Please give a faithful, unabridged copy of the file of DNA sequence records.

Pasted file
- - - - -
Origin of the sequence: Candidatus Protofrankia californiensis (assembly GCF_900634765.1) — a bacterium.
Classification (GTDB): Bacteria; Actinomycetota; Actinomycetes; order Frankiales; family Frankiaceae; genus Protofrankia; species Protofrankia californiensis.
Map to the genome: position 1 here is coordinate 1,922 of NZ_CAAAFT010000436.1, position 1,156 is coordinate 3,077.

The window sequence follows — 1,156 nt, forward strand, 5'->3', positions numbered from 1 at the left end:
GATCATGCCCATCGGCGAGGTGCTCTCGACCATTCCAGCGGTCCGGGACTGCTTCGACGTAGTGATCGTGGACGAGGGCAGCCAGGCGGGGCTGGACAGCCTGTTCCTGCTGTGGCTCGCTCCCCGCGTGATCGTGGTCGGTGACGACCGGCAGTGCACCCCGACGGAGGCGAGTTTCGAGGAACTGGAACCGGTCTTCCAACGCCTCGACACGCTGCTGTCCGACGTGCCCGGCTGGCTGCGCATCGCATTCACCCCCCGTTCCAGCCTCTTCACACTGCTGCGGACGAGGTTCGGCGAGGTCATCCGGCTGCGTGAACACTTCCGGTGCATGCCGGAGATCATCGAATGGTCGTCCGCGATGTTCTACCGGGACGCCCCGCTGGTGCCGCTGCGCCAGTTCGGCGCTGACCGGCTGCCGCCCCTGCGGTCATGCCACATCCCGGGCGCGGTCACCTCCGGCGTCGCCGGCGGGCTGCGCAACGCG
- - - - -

Origin of the sequence: Candidatus Protofrankia californiensis (assembly GCF_900634765.1) — a bacterium.
Classification (GTDB): Bacteria; Actinomycetota; Actinomycetes; order Frankiales; family Frankiaceae; genus Protofrankia; species Protofrankia californiensis.
Map to the genome: position 1 here is coordinate 1,922 of NZ_CAAAFT010000436.1, position 1,156 is coordinate 3,077.

The window sequence follows — 1,156 nt, forward strand, 5'->3', positions numbered from 1 at the left end:
GATCATGCCCATCGGCGAGGTGCTCTCGACCATTCCAGCGGTCCGGGACTGCTTCGACGTAGTGATCGTGGACGAGGGCAGCCAGGCGGGGCTGGACAGCCTGTTCCTGCTGTGGCTCGCTCCCCGCGTGATCGTGGTCGGTGACGACCGGCAGTGCACCCCGACGGAGGCGAGTTTCGAGGAACTGGAACCGGTCTTCCAACGCCTCGACACGCTGCTGTCCGACGTGCCCGGCTGGCTGCGCATCGCATTCACCCCCCGTTCCAGCCTCTTCACACTGCTGCGGACGAGGTTCGGCGAGGTCATCCGGCTGCGTGAACACTTCCGGTGCATGCCGGAGATCATCGAATGGTCGTCCGCGATGTTCTACCGGGACGCCCCGCTGGTGCCGCTGCGCCAGTTCGGCGCTGACCGGCTGCCGCCCCTGCGGTCATGCCACATCCCGGGCGCGGTCACCTCCGGCGTCGCCGGCGGGCTGCGCAACGCG